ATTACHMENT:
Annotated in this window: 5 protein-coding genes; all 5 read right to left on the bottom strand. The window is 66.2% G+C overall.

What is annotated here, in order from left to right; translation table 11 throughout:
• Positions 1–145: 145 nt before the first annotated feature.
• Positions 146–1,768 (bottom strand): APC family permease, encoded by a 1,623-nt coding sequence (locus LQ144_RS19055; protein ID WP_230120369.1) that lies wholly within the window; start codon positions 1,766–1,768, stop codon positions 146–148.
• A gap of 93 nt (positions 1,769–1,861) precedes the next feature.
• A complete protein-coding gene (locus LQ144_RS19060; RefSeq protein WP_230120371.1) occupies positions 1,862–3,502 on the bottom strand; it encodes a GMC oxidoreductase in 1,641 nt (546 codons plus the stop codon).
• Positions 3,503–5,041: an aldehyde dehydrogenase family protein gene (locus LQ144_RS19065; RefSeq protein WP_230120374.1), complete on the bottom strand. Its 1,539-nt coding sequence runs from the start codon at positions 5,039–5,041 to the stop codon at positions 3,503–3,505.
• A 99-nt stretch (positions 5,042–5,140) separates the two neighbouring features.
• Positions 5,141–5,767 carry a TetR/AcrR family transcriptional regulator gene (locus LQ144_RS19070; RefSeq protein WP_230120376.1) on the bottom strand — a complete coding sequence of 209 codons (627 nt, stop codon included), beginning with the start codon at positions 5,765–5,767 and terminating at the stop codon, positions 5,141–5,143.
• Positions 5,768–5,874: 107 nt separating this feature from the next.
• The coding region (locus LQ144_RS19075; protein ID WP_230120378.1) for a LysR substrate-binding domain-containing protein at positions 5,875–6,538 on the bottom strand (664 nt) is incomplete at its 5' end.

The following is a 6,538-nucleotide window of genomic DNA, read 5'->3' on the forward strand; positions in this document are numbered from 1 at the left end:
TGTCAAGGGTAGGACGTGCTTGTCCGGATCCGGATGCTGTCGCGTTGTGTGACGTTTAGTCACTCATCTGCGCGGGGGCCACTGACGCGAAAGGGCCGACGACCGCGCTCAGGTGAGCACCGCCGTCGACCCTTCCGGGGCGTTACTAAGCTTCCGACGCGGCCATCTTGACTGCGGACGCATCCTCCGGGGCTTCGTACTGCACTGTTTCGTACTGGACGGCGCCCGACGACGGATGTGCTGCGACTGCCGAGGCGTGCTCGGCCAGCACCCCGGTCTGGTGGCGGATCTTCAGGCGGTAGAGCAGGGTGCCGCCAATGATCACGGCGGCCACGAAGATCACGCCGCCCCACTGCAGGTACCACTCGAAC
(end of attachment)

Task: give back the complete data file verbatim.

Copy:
Annotated in this window: 5 protein-coding genes; all 5 read right to left on the bottom strand. The window is 66.2% G+C overall.

What is annotated here, in order from left to right; translation table 11 throughout:
• Positions 1–145: 145 nt before the first annotated feature.
• Positions 146–1,768 (bottom strand): APC family permease, encoded by a 1,623-nt coding sequence (locus LQ144_RS19055; protein ID WP_230120369.1) that lies wholly within the window; start codon positions 1,766–1,768, stop codon positions 146–148.
• A gap of 93 nt (positions 1,769–1,861) precedes the next feature.
• A complete protein-coding gene (locus LQ144_RS19060; RefSeq protein WP_230120371.1) occupies positions 1,862–3,502 on the bottom strand; it encodes a GMC oxidoreductase in 1,641 nt (546 codons plus the stop codon).
• Positions 3,503–5,041: an aldehyde dehydrogenase family protein gene (locus LQ144_RS19065; RefSeq protein WP_230120374.1), complete on the bottom strand. Its 1,539-nt coding sequence runs from the start codon at positions 5,039–5,041 to the stop codon at positions 3,503–3,505.
• A 99-nt stretch (positions 5,042–5,140) separates the two neighbouring features.
• Positions 5,141–5,767 carry a TetR/AcrR family transcriptional regulator gene (locus LQ144_RS19070; RefSeq protein WP_230120376.1) on the bottom strand — a complete coding sequence of 209 codons (627 nt, stop codon included), beginning with the start codon at positions 5,765–5,767 and terminating at the stop codon, positions 5,141–5,143.
• Positions 5,768–5,874: 107 nt separating this feature from the next.
• The coding region (locus LQ144_RS19075; protein ID WP_230120378.1) for a LysR substrate-binding domain-containing protein at positions 5,875–6,538 on the bottom strand (664 nt) is incomplete at its 5' end.

The following is a 6,538-nucleotide window of genomic DNA, read 5'->3' on the forward strand; positions in this document are numbered from 1 at the left end:
TGTCAAGGGTAGGACGTGCTTGTCCGGATCCGGATGCTGTCGCGTTGTGTGACGTTTAGTCACTCATCTGCGCGGGGGCCACTGACGCGAAAGGGCCGACGACCGCGCTCAGGTGAGCACCGCCGTCGACCCTTCCGGGGCGTTACTAAGCTTCCGACGCGGCCATCTTGACTGCGGACGCATCCTCCGGGGCTTCGTACTGCACTGTTTCGTACTGGACGGCGCCCGACGACGGATGTGCTGCGACTGCCGAGGCGTGCTCGGCCAGCACCCCGGTCTGGTGGCGGATCTTCAGGCGGTAGAGCAGGGTGCCGCCAATGATCACGGCGGCCACGAAGATCACGCCGCCCCACTGCAGGTACCACTCGAAC